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Building a collaboration strategy

This article appears in the issue November/December 2009, [Vol 18, Issue 10]
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As 2010 approaches, collaboration continues to be a hot topic. Strangely enough, one thing hasn’t changed about collaboration, despite the rise of Web 2.0 infiltrating the work force: The vast majority of collaboration continues to take place through e-mail, with knowledge workers passing file attachments.

The fundamental inefficiencies of that approach are creating numerous enterprise pain points. Users cannot find the most current version of content because it is locked in individual e-mail files. Very little structure is available in e-mail to drive best practices. Content artifacts—like documents and threaded discussions—are not easily reusable. And it is difficult and costly to identify content that requires special handling for compliance, security and privacy purposes. File servers, while offering some improvement, are also a woefully insufficient solution.

How are organizations addressing those inefficiencies? They are moving collaboration from e-mail to workspaces and more robust content-centric collaborative applications that may include custom coding and workflow. The use of social networking that enables Facebook-like (facebook.com) capabilities within the enterprise is also on the rise. With the technology, companies realize a number of benefits, including:

  • Knowledge worker efficiency. By providing users with a single place to store and collaborate on content, collaborative platforms remove inefficiencies associated with collaboration through e-mail. Basic library services like check-in, checkout and versioning allow greater control over content creation and sharing. Further, IT’s ability to build and deploy custom templates and workflow drives more efficient and effective business process flows.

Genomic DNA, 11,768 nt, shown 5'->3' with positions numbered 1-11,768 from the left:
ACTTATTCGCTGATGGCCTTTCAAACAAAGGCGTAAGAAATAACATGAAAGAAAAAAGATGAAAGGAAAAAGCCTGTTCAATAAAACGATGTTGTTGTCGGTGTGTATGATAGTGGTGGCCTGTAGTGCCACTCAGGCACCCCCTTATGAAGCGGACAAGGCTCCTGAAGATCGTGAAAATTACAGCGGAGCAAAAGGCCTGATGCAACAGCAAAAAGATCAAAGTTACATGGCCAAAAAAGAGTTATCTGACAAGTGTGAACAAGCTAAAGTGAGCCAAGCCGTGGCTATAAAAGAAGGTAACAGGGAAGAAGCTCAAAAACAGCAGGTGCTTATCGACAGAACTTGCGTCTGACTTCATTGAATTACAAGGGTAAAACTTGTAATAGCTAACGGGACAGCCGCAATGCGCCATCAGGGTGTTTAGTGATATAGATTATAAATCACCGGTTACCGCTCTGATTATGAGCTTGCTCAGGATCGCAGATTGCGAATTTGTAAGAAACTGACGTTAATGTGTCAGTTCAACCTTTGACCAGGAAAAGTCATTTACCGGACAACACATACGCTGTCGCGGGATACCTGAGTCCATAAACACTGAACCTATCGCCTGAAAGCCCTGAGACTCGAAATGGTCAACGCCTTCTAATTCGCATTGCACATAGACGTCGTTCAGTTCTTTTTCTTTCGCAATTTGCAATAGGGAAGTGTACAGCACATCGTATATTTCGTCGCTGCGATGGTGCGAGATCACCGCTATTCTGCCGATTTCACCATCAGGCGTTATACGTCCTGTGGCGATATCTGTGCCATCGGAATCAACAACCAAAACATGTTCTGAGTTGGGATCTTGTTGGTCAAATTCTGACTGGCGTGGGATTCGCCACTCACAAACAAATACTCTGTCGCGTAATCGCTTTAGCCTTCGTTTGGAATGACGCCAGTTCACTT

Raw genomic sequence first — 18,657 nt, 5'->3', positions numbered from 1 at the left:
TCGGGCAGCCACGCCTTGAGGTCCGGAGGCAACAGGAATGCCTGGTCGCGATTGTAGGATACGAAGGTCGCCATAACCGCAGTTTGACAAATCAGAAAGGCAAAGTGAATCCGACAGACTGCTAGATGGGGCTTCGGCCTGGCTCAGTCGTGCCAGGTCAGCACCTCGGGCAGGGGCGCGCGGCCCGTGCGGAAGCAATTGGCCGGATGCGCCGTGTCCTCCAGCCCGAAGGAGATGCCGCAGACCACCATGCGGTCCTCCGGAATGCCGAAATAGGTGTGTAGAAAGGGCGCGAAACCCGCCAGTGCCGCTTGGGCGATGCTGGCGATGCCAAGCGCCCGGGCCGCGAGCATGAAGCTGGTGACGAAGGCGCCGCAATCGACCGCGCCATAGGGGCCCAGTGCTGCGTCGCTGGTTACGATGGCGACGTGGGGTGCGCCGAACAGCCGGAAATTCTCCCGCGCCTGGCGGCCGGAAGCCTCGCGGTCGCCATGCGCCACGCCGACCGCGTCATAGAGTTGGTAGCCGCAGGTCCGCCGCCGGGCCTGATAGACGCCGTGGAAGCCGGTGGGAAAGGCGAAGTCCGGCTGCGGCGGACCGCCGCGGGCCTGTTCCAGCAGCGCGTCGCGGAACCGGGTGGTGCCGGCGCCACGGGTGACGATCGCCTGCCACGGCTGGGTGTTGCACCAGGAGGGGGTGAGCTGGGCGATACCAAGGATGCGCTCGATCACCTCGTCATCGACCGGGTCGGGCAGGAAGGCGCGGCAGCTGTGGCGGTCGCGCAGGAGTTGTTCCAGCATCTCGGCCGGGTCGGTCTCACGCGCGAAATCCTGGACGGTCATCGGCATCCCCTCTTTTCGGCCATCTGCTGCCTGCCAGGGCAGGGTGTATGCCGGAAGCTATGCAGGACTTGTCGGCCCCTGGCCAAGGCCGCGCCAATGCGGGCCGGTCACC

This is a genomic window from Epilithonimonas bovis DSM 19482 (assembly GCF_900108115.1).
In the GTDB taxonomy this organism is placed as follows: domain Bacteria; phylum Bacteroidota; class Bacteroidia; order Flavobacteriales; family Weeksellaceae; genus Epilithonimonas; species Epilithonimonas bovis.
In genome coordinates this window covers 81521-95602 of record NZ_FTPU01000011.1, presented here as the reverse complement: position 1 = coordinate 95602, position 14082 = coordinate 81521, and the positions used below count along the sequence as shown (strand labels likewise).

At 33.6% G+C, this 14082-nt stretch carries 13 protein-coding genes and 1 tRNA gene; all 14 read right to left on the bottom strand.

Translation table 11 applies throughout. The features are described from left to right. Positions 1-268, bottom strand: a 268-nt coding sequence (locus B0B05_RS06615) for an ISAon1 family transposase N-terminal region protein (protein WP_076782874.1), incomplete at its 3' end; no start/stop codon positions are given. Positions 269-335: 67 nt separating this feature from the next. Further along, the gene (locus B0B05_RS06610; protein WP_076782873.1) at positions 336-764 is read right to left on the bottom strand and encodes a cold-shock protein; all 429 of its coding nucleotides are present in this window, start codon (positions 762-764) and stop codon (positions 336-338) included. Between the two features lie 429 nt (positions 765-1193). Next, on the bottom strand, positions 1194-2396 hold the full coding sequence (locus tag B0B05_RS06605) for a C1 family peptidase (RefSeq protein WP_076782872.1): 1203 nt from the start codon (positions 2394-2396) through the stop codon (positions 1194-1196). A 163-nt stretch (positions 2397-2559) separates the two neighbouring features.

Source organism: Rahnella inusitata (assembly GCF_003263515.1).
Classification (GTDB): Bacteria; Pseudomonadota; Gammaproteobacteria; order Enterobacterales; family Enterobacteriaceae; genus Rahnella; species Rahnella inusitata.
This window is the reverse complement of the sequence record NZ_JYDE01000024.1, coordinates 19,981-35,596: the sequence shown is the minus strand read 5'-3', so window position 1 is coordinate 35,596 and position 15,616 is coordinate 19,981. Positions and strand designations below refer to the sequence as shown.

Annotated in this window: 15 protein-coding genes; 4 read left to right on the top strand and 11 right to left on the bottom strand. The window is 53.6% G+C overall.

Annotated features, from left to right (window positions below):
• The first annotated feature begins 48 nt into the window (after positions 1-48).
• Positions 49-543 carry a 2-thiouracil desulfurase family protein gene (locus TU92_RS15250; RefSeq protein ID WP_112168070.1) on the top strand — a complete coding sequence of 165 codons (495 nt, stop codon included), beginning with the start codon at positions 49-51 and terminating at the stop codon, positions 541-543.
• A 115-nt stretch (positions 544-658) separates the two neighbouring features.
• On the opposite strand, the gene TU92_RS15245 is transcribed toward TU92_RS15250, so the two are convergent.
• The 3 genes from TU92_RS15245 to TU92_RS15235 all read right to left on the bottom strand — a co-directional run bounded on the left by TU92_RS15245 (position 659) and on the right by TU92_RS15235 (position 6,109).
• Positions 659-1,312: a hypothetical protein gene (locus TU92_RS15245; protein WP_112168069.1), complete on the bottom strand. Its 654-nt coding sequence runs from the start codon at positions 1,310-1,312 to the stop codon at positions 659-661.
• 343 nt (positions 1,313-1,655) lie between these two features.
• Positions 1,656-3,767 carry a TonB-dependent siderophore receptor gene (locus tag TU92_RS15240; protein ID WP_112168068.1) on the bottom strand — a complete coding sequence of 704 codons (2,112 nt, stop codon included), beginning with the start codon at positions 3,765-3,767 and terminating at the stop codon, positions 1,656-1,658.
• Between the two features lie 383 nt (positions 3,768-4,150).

• Improved knowledge capture. Information stored in e-mail systems is difficult to leverage for future reuse. By moving content into a collaborative platform, workers can more easily discover and reuse knowledge artifacts—like presentations, forms and images. Consider, for example, the value of capturing and reusing even a small number of the documents, discussions and activities associated with developing a complex sales proposal.
  • More effective management of content. Not all content is created equal. Some content, such as repair manuals or official memos, needs to be managed more stringently for reasons of accuracy, compliance, discovery, security and/or privacy. By moving users into collaborative platforms, organizations can more easily identify content that requires special handling and apply policy management within the platform or move content programmatically into a separate system of record.
  • Increased social networking effect. Social networking capabilities, like those found on the popular consumer site Facebook, are quickly augmenting the value of traditional e-mail or document-focused collaboration tools. Enterprise-focused social networking capabilities greatly enhance knowledge workers’ ability to access relevant content and expertise in a business setting. Collaborative platforms are increasingly providing social networking capabilities and/or integrating with best-of-breed product offerings.